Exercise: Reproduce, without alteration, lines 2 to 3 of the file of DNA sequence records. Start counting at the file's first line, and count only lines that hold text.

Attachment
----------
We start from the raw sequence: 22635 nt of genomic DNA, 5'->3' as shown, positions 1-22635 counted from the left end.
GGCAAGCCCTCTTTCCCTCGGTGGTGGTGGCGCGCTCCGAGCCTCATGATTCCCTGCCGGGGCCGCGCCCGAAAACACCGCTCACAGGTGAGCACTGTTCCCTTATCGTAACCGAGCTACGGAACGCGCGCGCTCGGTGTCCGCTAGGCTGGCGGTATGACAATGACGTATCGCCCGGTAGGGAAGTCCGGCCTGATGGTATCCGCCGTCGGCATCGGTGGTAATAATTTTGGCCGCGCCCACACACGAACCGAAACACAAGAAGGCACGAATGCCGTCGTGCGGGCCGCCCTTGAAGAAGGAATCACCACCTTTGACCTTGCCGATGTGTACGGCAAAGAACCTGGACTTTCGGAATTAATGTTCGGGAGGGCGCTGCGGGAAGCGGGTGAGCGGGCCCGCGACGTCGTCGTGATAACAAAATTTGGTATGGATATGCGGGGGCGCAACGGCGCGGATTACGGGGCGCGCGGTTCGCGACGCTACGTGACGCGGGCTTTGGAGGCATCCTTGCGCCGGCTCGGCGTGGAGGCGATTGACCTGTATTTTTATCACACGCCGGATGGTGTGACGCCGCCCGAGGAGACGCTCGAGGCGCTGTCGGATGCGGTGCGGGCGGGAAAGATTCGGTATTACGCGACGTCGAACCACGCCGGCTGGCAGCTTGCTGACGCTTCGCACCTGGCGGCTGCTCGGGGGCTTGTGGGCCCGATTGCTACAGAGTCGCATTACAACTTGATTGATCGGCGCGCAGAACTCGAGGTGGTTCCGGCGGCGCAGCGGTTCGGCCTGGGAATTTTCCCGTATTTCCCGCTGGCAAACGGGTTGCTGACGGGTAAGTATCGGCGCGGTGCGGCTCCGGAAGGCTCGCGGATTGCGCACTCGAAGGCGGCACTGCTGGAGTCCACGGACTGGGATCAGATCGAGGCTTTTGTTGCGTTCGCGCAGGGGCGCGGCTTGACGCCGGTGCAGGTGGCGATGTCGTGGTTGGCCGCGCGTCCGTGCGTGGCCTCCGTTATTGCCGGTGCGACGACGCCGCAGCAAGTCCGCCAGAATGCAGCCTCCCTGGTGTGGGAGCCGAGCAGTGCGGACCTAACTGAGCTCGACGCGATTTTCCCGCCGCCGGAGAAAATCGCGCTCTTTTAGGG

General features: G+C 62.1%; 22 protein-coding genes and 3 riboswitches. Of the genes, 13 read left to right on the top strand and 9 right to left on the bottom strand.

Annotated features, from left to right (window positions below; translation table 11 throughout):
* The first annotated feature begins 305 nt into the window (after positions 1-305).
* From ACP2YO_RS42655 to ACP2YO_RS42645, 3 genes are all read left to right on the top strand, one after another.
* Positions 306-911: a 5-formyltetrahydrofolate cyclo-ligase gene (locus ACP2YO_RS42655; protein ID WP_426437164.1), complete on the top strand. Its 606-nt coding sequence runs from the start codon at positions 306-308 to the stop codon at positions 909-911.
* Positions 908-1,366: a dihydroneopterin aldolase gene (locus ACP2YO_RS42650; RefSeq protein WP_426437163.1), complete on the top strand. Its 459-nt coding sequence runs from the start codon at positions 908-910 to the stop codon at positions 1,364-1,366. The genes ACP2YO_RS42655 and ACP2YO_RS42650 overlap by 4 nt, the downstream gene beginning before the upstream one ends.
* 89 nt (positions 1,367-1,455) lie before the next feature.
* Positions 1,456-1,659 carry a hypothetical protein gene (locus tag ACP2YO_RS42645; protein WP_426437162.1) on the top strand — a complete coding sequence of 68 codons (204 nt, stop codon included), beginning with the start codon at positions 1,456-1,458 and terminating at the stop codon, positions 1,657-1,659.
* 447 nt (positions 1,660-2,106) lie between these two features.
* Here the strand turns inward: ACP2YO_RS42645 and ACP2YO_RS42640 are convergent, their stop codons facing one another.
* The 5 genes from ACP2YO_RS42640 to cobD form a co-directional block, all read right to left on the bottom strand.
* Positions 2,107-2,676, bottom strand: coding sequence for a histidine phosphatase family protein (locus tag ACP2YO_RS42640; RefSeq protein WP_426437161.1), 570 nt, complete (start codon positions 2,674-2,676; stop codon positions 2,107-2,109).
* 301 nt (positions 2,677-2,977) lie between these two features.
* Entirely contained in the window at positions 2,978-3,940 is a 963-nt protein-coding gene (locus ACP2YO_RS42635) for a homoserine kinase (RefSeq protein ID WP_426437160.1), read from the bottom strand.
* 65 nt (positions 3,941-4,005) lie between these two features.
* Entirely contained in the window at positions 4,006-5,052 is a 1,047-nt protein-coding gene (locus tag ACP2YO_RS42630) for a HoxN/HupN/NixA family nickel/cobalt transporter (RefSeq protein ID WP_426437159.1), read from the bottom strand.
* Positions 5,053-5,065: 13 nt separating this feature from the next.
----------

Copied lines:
GGCAAGCCCTCTTTCCCTCGGTGGTGGTGGCGCGCTCCGAGCCTCATGATTCCCTGCCGGGGCCGCGCCCGAAAACACCGCTCACAGGTGAGCACTGTTCCCTTATCGTAACCGAGCTACGGAACGCGCGCGCTCGGTGTCCGCTAGGCTGGCGGTATGACAATGACGTATCGCCCGGTAGGGAAGTCCGGCCTGATGGTATCCGCCGTCGGCATCGGTGGTAATAATTTTGGCCGCGCCCACACACGAACCGAAACACAAGAAGGCACGAATGCCGTCGTGCGGGCCGCCCTTGAAGAAGGAATCACCACCTTTGACCTTGCCGATGTGTACGGCAAAGAACCTGGACTTTCGGAATTAATGTTCGGGAGGGCGCTGCGGGAAGCGGGTGAGCGGGCCCGCGACGTCGTCGTGATAACAAAATTTGGTATGGATATGCGGGGGCGCAACGGCGCGGATTACGGGGCGCGCGGTTCGCGACGCTACGTGACGCGGGCTTTGGAGGCATCCTTGCGCCGGCTCGGCGTGGAGGCGATTGACCTGTATTTTTATCACACGCCGGATGGTGTGACGCCGCCCGAGGAGACGCTCGAGGCGCTGTCGGATGCGGTGCGGGCGGGAAAGATTCGGTATTACGCGACGTCGAACCACGCCGGCTGGCAGCTTGCTGACGCTTCGCACCTGGCGGCTGCTCGGGGGCTTGTGGGCCCGATTGCTACAGAGTCGCATTACAACTTGATTGATCGGCGCGCAGAACTCGAGGTGGTTCCGGCGGCGCAGCGGTTCGGCCTGGGAATTTTCCCGTATTTCCCGCTGGCAAACGGGTTGCTGACGGGTAAGTATCGGCGCGGTGCGGCTCCGGAAGGCTCGCGGATTGCGCACTCGAAGGCGGCACTGCTGGAGTCCACGGACTGGGATCAGATCGAGGCTTTTGTTGCGTTCGCGCAGGGGCGCGGCTTGACGCCGGTGCAGGTGGCGATGTCGTGGTTGGCCGCGCGTCCGTGCGTGGCCTCCGTTATTGCCGGTGCGACGACGCCGCAGCAAGTCCGCCAGAATGCAGCCTCCCTGGTGTGGGAGCCGAGCAGTGCGGACCTAACTGAGCTCGACGCGATTTTCCCGCCGCCGGAGAAAATCGCGCTCTTTTAGGG

General features: G+C 62.1%; 22 protein-coding genes and 3 riboswitches. Of the genes, 13 read left to right on the top strand and 9 right to left on the bottom strand.